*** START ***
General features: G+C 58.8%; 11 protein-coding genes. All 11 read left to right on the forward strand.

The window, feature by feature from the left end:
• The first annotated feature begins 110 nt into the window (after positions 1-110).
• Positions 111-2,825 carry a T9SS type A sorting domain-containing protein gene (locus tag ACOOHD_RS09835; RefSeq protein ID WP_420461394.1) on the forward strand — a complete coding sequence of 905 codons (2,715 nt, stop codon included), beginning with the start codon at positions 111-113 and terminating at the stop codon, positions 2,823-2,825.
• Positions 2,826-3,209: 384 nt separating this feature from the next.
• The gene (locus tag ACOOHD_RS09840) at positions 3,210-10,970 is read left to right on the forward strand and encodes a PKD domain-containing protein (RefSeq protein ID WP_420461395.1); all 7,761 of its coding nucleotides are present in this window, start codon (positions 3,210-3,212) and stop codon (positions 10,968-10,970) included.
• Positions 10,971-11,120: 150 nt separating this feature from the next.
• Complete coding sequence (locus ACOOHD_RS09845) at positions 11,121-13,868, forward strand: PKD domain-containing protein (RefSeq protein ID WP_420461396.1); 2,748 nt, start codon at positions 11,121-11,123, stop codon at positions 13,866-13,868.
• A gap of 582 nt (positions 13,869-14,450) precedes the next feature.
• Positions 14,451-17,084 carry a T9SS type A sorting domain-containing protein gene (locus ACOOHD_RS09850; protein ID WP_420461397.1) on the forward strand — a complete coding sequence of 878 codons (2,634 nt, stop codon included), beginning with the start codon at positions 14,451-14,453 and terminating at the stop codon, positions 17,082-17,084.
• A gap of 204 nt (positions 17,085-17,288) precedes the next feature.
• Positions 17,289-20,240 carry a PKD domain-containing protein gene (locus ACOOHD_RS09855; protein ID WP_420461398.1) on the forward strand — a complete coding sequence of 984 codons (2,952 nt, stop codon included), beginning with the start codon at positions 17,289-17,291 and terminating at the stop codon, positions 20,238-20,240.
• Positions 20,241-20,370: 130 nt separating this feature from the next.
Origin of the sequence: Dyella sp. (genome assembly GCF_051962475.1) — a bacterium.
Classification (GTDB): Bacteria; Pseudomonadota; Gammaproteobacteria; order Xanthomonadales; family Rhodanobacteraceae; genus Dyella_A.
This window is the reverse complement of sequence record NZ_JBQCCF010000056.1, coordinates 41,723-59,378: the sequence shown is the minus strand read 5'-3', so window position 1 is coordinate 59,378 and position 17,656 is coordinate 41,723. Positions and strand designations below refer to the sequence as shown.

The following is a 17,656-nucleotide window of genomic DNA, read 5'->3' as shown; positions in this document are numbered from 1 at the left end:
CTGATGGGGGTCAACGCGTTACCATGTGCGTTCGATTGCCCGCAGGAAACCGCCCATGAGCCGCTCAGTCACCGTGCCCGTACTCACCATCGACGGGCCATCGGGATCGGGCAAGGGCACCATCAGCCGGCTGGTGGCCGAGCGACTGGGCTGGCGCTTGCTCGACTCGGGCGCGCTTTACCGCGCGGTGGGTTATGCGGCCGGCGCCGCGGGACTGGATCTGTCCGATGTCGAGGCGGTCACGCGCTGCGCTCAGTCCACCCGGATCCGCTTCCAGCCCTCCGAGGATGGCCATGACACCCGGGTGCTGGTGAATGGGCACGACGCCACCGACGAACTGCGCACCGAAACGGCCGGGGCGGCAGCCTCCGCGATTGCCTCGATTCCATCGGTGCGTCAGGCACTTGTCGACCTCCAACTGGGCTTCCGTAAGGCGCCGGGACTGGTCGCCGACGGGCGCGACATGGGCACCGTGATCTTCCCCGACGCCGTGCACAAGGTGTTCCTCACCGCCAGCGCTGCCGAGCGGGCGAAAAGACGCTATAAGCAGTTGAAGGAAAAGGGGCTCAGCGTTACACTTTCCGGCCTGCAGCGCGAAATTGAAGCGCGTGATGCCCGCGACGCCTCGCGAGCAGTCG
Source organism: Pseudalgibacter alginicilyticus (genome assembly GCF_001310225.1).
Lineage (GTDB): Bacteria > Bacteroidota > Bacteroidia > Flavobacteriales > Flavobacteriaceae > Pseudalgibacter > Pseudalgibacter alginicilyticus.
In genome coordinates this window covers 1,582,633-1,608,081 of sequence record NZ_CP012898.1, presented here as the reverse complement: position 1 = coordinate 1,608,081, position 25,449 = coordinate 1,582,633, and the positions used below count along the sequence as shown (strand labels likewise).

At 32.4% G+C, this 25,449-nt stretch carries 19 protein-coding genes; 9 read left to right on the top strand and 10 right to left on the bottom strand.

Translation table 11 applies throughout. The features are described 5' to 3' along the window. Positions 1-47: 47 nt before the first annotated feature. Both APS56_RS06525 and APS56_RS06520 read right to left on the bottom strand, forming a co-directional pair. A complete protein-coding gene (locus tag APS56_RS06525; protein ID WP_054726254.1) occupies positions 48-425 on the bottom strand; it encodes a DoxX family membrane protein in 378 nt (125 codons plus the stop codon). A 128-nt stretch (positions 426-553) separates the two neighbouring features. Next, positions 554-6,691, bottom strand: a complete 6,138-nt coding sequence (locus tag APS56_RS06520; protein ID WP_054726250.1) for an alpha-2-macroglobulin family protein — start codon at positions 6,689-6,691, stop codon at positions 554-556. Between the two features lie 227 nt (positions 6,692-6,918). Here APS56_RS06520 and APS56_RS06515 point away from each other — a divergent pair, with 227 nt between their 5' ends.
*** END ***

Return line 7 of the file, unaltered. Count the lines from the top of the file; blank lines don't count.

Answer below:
• Positions 10,971-11,120: 150 nt separating this feature from the next.